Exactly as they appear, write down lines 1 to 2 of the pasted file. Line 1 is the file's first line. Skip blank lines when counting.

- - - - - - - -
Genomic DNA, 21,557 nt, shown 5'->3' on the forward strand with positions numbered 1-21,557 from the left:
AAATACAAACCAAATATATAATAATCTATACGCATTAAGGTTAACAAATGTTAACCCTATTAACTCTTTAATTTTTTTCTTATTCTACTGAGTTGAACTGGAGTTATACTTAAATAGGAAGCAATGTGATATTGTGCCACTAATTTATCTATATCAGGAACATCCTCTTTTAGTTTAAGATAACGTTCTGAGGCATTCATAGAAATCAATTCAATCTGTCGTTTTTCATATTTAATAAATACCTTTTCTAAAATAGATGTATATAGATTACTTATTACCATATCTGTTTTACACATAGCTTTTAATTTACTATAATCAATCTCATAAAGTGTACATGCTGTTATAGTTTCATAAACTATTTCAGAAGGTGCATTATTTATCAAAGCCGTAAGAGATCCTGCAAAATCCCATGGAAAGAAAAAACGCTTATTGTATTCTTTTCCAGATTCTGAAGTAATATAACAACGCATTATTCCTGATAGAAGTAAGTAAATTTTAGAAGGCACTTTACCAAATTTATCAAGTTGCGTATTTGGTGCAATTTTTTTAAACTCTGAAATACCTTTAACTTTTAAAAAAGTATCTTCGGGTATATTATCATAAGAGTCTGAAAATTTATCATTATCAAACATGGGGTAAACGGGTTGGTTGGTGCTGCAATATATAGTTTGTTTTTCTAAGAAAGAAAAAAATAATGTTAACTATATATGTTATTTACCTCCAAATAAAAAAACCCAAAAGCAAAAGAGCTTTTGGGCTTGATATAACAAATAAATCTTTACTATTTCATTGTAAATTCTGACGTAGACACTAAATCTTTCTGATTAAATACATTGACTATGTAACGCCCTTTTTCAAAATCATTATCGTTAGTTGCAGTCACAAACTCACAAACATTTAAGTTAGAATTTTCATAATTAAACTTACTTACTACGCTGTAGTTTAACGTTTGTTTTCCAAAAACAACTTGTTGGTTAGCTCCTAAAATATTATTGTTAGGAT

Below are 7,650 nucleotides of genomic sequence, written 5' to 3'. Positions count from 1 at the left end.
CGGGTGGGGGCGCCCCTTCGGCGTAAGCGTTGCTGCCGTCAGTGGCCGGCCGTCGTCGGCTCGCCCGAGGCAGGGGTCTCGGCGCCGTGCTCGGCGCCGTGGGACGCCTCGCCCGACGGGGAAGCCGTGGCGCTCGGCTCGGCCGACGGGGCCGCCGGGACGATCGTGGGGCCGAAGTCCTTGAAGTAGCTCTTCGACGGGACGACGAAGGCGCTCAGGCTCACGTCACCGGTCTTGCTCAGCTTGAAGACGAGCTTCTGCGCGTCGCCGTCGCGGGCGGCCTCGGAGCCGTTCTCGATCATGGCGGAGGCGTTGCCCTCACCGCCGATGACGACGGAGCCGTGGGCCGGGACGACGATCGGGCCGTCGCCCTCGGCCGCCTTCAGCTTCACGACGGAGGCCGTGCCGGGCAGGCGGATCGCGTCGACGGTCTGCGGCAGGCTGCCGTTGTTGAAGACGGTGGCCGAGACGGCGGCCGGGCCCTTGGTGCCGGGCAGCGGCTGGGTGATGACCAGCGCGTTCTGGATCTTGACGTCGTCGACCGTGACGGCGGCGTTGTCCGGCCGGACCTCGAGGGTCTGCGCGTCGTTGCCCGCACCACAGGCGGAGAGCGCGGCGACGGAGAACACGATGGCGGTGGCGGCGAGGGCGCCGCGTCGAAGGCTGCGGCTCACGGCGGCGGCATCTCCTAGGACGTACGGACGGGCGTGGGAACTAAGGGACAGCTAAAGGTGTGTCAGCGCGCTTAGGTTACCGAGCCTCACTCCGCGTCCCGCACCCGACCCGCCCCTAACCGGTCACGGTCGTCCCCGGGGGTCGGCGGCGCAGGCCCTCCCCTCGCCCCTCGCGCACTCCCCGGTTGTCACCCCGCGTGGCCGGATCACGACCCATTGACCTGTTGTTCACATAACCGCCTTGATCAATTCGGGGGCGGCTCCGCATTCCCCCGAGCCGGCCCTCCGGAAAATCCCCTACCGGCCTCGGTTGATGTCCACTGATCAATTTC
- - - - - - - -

Genomic DNA, 21,557 nt, shown 5'->3' on the forward strand with positions numbered 1-21,557 from the left:
AAATACAAACCAAATATATAATAATCTATACGCATTAAGGTTAACAAATGTTAACCCTATTAACTCTTTAATTTTTTTCTTATTCTACTGAGTTGAACTGGAGTTATACTTAAATAGGAAGCAATGTGATATTGTGCCACTAATTTATCTATATCAGGAACATCCTCTTTTAGTTTAAGATAACGTTCTGAGGCATTCATAGAAATCAATTCAATCTGTCGTTTTTCATATTTAATAAATACCTTTTCTAAAATAGATGTATATAGATTACTTATTACCATATCTGTTTTACACATAGCTTTTAATTTACTATAATCAATCTCATAAAGTGTACATGCTGTTATAGTTTCATAAACTATTTCAGAAGGTGCATTATTTATCAAAGCCGTAAGAGATCCTGCAAAATCCCATGGAAAGAAAAAACGCTTATTGTATTCTTTTCCAGATTCTGAAGTAATATAACAACGCATTATTCCTGATAGAAGTAAGTAAATTTTAGAAGGCACTTTACCAAATTTATCAAGTTGCGTATTTGGTGCAATTTTTTTAAACTCTGAAATACCTTTAACTTTTAAAAAAGTATCTTCGGGTATATTATCATAAGAGTCTGAAAATTTATCATTATCAAACATGGGGTAAACGGGTTGGTTGGTGCTGCAATATATAGTTTGTTTTTCTAAGAAAGAAAAAAATAATGTTAACTATATATGTTATTTACCTCCAAATAAAAAAACCCAAAAGCAAAAGAGCTTTTGGGCTTGATATAACAAATAAATCTTTACTATTTCATTGTAAATTCTGACGTAGACACTAAATCTTTCTGATTAAATACATTGACTATGTAACGCCCTTTTTCAAAATCATTATCGTTAGTTGCAGTCACAAACTCACAAACATTTAAGTTAGAATTTTCATAATTAAACTTACTTACTACGCTGTAGTTTAACGTTTGTTTTCCAAAAACAACTTGTTGGTTAGCTCCTAAAATATTATTGTTAGGAT